When describing the love of God for the sinner, Jesus told a beautiful parable that gives a great deal of enlightenment on the issue. However, many try to force upon this parable the concept of unconditional love. There really is no true application of that concept in this parable except where Scripture is misapplied.
The purpose for telling the parable is to correct the darkened interpretation of the Scriptures placed in the minds of the people by the Pharisees. They taught that all bad experiences were retributive judgments of God for sin. That the sinner suffering those judgments could never be accepted of God even if they wanted to repent. And yet the Scriptures tell a different story.
The Old Testament provides us with God’s call to repentance and the terms, or conditions, of mercy. “Go and proclaim these words toward the north, and say, Return, thou backsliding Israel, saith the Lord; and I will not cause mine anger to fall upon you: for I am merciful, saith the Lord, and I will not keep anger for ever. Only acknowledge thine iniquity, that thou hast transgressed against the Lord thy God, and hast scattered thy ways to the strangers under every green tree, and ye have not obeyed my voice, saith the Lord. Turn, O backsliding children, saith the Lord; for I am married unto you: and I will take you one of a city, and two of a family, and I will bring you to Zion: And I will give you pastors according to mine heart, which shall feed you with knowledge and understanding.” KJV, Jeremiah 3:12-15, emphasis added.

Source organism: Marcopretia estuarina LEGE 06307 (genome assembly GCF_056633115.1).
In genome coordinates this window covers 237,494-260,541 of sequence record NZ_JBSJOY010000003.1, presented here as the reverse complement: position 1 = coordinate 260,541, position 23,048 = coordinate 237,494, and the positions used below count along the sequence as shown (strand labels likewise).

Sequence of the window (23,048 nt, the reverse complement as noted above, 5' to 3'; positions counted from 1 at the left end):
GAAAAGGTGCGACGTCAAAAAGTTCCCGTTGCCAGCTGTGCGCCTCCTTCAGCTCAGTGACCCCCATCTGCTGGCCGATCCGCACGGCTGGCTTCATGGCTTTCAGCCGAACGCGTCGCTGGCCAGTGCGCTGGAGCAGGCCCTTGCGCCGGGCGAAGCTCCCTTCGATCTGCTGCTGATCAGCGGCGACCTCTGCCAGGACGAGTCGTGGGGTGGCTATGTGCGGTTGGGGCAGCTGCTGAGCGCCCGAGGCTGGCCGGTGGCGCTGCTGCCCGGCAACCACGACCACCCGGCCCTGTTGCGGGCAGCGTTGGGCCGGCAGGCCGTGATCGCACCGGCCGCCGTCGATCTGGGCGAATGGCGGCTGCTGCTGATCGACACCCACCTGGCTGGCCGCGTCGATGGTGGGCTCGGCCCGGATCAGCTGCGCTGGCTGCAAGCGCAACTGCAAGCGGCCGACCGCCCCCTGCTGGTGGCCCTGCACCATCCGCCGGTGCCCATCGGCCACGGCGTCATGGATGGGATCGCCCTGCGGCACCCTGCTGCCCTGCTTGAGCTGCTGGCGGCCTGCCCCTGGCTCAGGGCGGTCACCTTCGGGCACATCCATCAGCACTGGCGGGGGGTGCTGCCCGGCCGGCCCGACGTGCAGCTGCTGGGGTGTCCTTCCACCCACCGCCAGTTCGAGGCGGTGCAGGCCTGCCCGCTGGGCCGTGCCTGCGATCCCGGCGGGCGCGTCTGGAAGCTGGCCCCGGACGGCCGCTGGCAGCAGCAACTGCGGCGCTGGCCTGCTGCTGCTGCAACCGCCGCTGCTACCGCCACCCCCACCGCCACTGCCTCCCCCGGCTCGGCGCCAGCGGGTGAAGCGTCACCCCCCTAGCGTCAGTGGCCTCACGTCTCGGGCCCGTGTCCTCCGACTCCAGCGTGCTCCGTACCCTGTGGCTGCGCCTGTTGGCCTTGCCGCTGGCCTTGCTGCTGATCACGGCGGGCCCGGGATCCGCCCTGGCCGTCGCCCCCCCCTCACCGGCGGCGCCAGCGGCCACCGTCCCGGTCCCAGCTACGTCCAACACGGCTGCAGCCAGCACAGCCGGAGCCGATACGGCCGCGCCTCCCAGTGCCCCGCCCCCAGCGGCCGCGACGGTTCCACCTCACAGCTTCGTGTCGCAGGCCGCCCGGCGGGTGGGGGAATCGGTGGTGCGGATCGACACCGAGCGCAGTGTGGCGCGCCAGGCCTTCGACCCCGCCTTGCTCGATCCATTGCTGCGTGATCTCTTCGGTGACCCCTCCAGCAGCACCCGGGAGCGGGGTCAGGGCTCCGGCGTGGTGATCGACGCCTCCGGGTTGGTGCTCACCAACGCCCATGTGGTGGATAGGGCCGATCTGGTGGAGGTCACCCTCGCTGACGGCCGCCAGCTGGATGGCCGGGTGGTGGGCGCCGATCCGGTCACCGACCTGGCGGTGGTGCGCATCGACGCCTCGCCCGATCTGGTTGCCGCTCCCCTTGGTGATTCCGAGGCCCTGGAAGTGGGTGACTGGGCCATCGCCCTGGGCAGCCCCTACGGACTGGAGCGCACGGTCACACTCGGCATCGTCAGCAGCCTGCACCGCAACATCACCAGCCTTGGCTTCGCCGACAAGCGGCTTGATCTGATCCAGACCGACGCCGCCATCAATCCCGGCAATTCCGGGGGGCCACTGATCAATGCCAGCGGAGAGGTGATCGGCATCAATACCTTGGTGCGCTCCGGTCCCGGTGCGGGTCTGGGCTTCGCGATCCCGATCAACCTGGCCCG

Notice how Jesus says something quite similar in His parable. “And when he came to himself, he said, How many hired servants of my father’s have bread enough and to spare, and I perish with hunger! I will arise and go to my father, and will say unto him, Father, I have sinned against heaven, and before thee, And am no more worthy to be called thy son: make me as one of thy hired servants.” KJV, Luke 15:17-19.
The young prodigal son had been rich, is now poor, suffering want while feeding unclean animals, and all during a time of famine in a far off country. How did he arrive to this dreadful condition?
He had chosen to be a disobedient son. He basically wished his father dead by asking for his inheritance before the right time. He wanted the life of the libertine, and to throw off the yoke of rules that governed the house of his father.
Now he found himself worse off than the servants of his father’s household. He came to his senses. He understood that he did not merit any worthiness to be called a son, or to be treated like a son. The best he thought he could hope for is to be as one of the bondservants. The yoke of servanthood would be more humble than the discipline of a son. But where he had been unwilling to be a faithful son, he now desired to be a faithful servant.
He was meeting the first condition, or term, of mercy’s invitation. He recognized his spiritual poverty. Without yet knowing it, he would receive the beatitude pronounced by Christ: “Blessed are the poor in spirit: for theirs is the kingdom of heaven.” KJV, Matthew 5:3.